- Cody Ross (OF), Florida Marlins
Cody Ross has quietly put up great numbers in the last two months. Since May 1st he has hit .302 with 11 homers and 34 RBI. The power numbers are legit, Ross hit 22 homers in 145 games last year. However, the .300 batting average is a mirage because in his first full season last year, Ross failed to show any consistency and posted a .260 batting average.
My Take: The streakiness is why he will never hit .300 in a full season, but you can look for a .260-.270 batting average with 8-10 homers and 30-35 RBI in the second half as Ross’s ceiling.
- Jason Bay (OF) Red Sox
Jason Bay has really cooled off since his torrid April start. In June, he hit a very pedestrian .230 with four homers and 20 RBI. His season numbers now stand at .260 with 19 homers and 70 RBI. The power numbers are nice, but owners expect a better batting average from Bay. It is a good sign that Bay has still been getting RBI’s even though his batting average has taken a turn for the worse, so things can only get better from here.
My Take: If last week (2-15, zero homers, zero RBI) was any indication on the direction Bay is headed, owners should be worried, but I think he will turn things around in his contract year and raise his batting average to a more respectable .280-.290 range. This might be a good time to buy low.
- Adrian Gonzalez (1B) Padres
On April 30th, Adrian Gonzalez was sitting on a .333 batting average with nine homers and 20 RBI in 22 games. Since then, Gonzalez has hit .235 with 15 homers and 31 RBI in 59 games. He has also walked 50 times in his last 59 games, which indicates that pitchers are clearly pitching around him thanks to the lack of support in the Padres lineup.
My Take: May and June are notoriously Gonzalez’s worst months of the year, so look for him to get better as the season goes on. He is only 27-years old and just entering his prime so this could be the year he finally surpasses the 40-homer mark.
- Jacoby Ellsbury (OF) Red Sox
Last week, Jacoby Ellsbury hit .375 with six runs, two homers, and four steals. His season numbers now stand at a .303 batting average with 41 runs, five homers and 35 steals. Ellsbury is not known for his power, so the small surge is a nice bonus and has come as a surprise. However, he has maintained a .300 batting average for three months now and it might be time to buy into the fact that Ellsbury can hit for a .300 average. I’ll admit I was a doubter, but he has not shown any signs of slowing down.
My Take: If Ellsbury continues to get on base consistently he can be a great contributor in runs, hits and steals.
- Derrek Lee (1B) Cubs
In his first 19 games, Derek Lee was hitting .189 with one homer and 10 RBI. Since then (49 games), he has hit .323 with 14 homers and 42 RBI. Lee is now on pace to finish the season with more than 30 homers, which no one expected at the beginning of the year. He seems to have gotten his bulging disk woes under control, which is good news to owners who held onto him in the beginning of the season.
My Take: Lee’s spike in production should not be taken lightly, as he has been a perennial 25+ homer threat who can hit for a good average in a good offense. There is a lot to like about him going into the second half of the season and as long as he can stay healthy I expect him to hit 25-30 homers and approach a .290 batting average with 85 RBI.
- Pablo Sandoval (1B/3B) Giants
A sleeper on many people’s preseason lists, Pablo Sandoval is finally starting to live up to the hype. Only Ichiro (.417 batting average) was able to beat Sandoval’s .394-spot in the month of June. Last year in 41 games, Sandoval hit .345 so we know the average is for real, but this year he has found his power with 12 homers and 44 RBI in 75 games.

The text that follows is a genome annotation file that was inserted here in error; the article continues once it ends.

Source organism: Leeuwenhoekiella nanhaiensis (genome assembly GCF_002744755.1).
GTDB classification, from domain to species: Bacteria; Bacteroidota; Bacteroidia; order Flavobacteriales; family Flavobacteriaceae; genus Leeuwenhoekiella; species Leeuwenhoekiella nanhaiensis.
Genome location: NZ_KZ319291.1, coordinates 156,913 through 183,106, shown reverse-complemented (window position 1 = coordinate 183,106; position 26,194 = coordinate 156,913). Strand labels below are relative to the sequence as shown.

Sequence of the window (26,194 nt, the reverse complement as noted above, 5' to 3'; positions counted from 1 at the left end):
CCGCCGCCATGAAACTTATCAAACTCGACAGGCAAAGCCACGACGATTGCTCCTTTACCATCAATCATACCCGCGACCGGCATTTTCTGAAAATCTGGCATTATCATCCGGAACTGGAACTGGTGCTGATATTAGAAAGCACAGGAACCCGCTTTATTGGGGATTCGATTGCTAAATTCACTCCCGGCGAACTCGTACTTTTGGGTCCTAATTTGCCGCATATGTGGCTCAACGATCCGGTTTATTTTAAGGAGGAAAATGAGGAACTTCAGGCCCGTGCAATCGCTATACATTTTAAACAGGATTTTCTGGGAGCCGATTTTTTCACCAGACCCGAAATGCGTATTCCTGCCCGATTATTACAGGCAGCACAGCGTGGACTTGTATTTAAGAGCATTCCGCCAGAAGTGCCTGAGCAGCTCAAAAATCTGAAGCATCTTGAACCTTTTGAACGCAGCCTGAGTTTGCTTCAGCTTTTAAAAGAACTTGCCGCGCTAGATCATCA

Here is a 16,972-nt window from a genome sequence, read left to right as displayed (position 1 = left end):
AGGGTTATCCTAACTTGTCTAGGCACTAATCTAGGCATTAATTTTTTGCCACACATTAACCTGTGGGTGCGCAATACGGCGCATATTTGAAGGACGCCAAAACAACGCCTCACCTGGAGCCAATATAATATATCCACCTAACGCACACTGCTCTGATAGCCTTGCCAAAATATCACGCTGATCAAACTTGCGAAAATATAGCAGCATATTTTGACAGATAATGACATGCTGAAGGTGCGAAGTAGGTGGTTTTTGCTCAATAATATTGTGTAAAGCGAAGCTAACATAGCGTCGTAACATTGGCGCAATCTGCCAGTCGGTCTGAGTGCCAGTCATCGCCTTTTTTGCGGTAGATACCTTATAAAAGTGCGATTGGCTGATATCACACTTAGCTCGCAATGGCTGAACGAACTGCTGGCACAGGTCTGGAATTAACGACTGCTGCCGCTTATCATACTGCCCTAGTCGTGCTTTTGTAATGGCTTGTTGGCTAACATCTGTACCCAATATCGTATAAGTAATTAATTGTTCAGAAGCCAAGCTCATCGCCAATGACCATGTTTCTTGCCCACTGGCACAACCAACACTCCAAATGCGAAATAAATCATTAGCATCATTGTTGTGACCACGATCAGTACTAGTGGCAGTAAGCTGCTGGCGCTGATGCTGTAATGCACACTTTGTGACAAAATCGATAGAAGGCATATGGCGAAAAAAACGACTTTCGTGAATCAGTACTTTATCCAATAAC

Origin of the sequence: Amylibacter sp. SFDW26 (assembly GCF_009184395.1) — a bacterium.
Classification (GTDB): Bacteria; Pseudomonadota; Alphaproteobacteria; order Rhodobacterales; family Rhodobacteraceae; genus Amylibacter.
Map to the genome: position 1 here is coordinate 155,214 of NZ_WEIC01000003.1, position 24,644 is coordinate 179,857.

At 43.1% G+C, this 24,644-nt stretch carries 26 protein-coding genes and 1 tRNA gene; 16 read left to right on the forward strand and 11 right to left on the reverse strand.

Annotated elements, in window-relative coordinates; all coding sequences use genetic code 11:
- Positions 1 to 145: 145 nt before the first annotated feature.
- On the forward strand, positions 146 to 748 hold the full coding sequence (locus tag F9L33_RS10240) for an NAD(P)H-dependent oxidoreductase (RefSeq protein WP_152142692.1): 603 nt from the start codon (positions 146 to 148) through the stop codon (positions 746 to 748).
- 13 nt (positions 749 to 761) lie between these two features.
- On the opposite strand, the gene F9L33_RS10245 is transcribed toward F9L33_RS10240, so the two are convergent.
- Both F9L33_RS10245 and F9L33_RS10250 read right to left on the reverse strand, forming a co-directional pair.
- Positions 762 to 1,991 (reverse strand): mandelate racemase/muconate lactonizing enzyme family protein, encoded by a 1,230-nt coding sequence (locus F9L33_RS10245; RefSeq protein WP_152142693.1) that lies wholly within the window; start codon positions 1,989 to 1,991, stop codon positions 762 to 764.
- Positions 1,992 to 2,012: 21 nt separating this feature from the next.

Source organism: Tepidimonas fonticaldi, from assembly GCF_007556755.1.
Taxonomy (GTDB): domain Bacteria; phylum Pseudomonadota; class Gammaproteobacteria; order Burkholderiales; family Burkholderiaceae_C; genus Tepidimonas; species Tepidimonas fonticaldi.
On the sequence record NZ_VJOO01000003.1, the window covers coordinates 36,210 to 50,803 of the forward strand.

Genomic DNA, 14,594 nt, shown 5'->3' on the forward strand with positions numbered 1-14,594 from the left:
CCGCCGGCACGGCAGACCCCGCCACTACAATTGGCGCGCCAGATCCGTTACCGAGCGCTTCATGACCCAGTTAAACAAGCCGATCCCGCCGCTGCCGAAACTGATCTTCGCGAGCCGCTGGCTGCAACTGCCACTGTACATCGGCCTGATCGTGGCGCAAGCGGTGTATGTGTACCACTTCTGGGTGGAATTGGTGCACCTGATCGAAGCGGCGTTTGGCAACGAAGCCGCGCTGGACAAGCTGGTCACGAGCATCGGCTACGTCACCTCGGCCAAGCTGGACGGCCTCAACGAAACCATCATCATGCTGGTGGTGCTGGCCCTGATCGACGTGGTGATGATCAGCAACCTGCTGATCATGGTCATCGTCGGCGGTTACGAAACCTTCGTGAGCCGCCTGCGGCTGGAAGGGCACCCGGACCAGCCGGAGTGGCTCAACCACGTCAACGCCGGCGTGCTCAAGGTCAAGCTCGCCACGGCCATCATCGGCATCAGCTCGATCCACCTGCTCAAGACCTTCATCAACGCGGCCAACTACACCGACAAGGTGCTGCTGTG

My Take: Sandoval’s Fielder-esque size (5’11, 246) suggests that the power is not a fluke. However, barring any injury to Bengie Molina, it is highly unlikely that Sandoval will see any more time at catcher this season. So if you are waiting to plug him into the catcher position you may need to look elsewhere to fill you needs. If your league already has him as a catcher then he immediately jumps to top-five status.
- Juan Rivera (OF) Angels
During 124 games in the 2006 season, Juan Rivera hit .310 with 23 HR and 85 RBI. In 2009 he is hitting .309 with 14 HR and 47 RBI. Rivera is posting very similar numbers to his 2006 season where he was a very serviceable third outfielder on many fantasy teams. He is capable of putting together a strong second half if he can stay on the field, which has proven difficult for him as he only compiled 299 at-bats in 2007-2008.
My Take: Rivera cannot be relied on to stay healthy for a whole season, but he should be owned in almost all leagues because he is very solid when healthy and could be a great replacement for those teams that are dealing with injuries to their outfield.
- Evan Longoria (3B) Rays
This season, Evan Longoria‘s average per month during April and May were 65 hits, 6.5 homers and 22.5 RBI. In June, Longoria recorded just 17 hits, three homers, and just eight RBI. He was bothered by a hamstring injury that almost landed him on the 15-day DL, so that can be pointed to some of the woes, but another factor could be that the Rays did not face the Red Sox in the month of June. This year in 10 games, Longoria is batting .375 with five homers and 21 RBI against Boston.
My Take: Longoria went through dry spells last year, so this comes as no surprise. His .233 batting average in June helped bring his season average to .290, which is more of what people expected from the young all-star. Look for him to bounce back and end the year near .300 with 35 homers and 110 RBI.
- Scott Rolen (3B) Blue Jays
Has anyone noticed that Scott Rolen is back? Rolen went 1-for-5 on Sunday to extend his hitting streak to a career-best 22 games. During the streak, Rolen is batting .395 (36 for 91) and has raised his season batting average to .328. He also has 44 runs and six homers to go along with the batting average.